Coming out of Grassfield High School in Chesapeake, Va., Grant Holloway was a talented enough wide receiver to earn an offer from the University of Georgia. One problem: He wanted to be an Olympian.
So Holloway chose the University of Florida, which didn’t want him for football. He went to Gainesville to join a more successful program — track and field. Holloway began competing for the Gators and coach Mike Holloway, whom he came to find out was a distant relative.
As a freshman, Holloway swept the NCAA 60m and 110m hurdles titles. He was fourth at the USATF Outdoor Championships, missing the world championships team by .05 of a second as a 19-year-old.
In 2019, he turned pro after his junior year, having swept the NCAA 60m and 110m hurdles all three seasons. In his last season, he also won the indoor 60m (no hurdles) and was part of a champion 4x100m relay team. From January to October, Holloway ran more than 40 races going into the world championships final in Doha.
Holloway is a hurdler of ritual. He writes “God’s will,” on his hand before every race. In Doha, he smiled before settling into the blocks and said “thank you,” a reminder to be grateful for his situation, going for a medal at age 21 against the globe’s best.
Holloway jumped the field from the start. As he cleared hurdles, after knocking the first one, he felt the man two lanes to his right. It was Omar McLeod, the Olympic and world champion from Jamaica.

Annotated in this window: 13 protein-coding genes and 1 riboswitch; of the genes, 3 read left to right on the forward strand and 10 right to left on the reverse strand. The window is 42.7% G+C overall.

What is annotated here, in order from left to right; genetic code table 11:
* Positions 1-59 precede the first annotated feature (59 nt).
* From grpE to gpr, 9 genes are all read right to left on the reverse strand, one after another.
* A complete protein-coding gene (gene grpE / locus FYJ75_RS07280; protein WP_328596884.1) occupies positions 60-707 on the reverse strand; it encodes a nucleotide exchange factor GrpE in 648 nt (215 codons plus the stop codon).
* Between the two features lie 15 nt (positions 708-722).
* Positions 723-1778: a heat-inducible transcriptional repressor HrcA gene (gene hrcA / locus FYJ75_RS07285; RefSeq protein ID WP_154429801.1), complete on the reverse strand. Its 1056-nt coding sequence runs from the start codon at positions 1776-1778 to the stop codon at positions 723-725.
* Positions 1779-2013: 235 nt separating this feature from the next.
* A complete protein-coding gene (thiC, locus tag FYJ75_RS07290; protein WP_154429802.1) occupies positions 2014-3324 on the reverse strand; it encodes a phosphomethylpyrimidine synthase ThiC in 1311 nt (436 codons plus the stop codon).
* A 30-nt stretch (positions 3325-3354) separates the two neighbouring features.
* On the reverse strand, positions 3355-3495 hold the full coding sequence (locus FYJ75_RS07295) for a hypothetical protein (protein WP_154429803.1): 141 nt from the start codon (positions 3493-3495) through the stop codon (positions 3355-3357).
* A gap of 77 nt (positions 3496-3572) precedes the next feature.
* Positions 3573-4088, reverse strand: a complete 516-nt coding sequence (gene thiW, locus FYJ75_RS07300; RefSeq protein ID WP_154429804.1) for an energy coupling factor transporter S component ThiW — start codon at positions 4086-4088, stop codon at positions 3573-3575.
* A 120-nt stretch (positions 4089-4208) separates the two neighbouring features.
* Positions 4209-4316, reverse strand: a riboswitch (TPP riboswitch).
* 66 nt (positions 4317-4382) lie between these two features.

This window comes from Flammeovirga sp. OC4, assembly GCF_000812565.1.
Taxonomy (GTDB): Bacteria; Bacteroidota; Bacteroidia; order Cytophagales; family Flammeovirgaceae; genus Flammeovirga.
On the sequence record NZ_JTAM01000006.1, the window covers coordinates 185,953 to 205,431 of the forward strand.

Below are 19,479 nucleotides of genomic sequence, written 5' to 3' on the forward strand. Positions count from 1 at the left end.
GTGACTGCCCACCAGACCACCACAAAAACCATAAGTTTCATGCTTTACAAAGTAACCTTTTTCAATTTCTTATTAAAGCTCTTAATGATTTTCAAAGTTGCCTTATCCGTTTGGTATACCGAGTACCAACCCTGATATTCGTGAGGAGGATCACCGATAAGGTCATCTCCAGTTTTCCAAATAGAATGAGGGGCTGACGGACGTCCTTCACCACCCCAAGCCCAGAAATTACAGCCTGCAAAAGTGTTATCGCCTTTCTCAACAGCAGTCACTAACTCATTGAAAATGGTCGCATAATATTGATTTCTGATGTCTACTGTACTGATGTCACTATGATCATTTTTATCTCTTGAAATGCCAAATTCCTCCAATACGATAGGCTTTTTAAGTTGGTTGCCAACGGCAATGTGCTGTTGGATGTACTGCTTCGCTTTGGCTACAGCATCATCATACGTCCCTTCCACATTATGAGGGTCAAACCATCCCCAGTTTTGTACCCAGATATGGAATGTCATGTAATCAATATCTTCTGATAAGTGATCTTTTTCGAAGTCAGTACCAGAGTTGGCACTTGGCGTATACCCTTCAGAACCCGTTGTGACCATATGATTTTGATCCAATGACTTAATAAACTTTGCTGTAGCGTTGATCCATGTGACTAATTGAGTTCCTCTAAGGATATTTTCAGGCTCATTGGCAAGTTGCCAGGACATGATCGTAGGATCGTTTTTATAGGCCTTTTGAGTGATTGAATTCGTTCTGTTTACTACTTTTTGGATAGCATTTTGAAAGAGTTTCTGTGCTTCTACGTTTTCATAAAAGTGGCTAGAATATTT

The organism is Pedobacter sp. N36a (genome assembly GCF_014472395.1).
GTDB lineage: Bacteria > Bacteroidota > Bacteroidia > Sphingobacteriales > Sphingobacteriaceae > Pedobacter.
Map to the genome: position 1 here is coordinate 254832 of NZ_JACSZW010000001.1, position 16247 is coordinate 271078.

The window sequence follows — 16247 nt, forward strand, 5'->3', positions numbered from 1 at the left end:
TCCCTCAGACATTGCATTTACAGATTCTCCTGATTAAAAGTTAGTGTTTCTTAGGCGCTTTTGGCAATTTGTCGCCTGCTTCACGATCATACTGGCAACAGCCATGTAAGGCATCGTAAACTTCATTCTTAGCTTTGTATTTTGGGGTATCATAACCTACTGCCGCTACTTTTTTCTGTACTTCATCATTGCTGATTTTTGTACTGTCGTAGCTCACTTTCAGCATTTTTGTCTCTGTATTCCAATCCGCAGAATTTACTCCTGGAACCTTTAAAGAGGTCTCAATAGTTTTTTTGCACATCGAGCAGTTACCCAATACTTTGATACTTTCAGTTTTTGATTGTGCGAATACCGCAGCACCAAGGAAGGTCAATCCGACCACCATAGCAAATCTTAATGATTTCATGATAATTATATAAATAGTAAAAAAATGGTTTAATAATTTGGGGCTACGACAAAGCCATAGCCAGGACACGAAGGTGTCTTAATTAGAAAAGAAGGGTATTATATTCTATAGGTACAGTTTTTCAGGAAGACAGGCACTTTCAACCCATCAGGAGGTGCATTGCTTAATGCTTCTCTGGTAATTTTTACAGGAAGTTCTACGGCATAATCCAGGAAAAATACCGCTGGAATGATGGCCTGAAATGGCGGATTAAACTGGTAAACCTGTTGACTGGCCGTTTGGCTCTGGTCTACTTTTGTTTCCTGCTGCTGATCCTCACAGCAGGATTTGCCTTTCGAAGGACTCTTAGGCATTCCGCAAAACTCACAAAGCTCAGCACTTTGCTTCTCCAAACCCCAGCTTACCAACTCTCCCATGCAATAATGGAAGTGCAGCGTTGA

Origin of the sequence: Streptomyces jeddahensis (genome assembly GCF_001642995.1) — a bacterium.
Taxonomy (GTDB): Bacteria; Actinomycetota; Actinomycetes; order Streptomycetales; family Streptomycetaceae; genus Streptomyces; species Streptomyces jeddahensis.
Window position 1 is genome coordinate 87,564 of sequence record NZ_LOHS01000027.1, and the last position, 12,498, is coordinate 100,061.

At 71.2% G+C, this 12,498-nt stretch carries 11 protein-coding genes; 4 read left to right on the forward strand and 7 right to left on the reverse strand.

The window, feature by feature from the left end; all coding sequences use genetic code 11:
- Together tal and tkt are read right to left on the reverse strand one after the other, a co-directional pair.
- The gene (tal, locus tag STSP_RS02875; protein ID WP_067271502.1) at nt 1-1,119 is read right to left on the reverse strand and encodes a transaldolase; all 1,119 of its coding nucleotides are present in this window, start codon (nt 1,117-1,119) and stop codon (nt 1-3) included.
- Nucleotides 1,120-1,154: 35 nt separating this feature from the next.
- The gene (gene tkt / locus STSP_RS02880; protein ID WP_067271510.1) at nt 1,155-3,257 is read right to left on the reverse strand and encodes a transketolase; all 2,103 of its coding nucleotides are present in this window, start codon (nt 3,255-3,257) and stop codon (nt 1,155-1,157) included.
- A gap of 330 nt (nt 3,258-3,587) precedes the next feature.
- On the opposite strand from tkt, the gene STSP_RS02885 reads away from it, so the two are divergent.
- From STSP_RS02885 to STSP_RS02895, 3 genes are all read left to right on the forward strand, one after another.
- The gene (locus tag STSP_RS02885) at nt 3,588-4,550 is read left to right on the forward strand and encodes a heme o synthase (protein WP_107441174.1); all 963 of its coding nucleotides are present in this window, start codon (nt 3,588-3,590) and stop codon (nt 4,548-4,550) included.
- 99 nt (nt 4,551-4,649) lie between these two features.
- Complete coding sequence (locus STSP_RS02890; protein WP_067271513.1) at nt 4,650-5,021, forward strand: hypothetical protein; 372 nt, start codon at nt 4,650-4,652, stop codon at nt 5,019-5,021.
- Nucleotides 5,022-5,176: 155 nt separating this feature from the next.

“I call him Mr. Silk,” Holloway said, McLeod’s nickname. “He calls me Flamingo.”
McLeod’s hamstring grabbed. He hit a late hurdle and stumbled to last place.
“I could see Omar coming up. He’s coming. He’s coming,” Holloway told NBC Sports’ Leigh Diffey recently. “But then all of a sudden in a snap of a finger, he was out.”
Holloway endured, winning in 13.10 seconds and by .05 over Russian Sergey Shubenkov. It came one night after his roommate and friend since high school, Noah Lyles, won the 200m. Holloway and Lyles spent hours in a downstairs hospitality room in Doha, playing Super Smash Bros.
Next year, they could run in the same race. Holloway would cherish the chance to join the 4x100m at the Tokyo Olympics. The quartet with Lyles, Christian Coleman, Justin Gatlin and Mike Rodgers prevailed in Doha, ending a 12-year drought.
“I would love to do it, but Team USA, it’s a lot of politics behind it,” he said. U.S. track and field carefully crafts relay pools, considering chemistry and the fact it hasn’t won an Olympic gold since the 2000 Sydney Games. “My goal this year was to get a [hurdles] gold medal at Doha. … At that point, if they needed me, they would have called me or they would have told me to come to practice the next day.
“I would love to be on a relay. It’s one of my dreams to hold that flag and take USA out of the drought, but I don’t want to say too much because I don’t want to catch too much backlash.”
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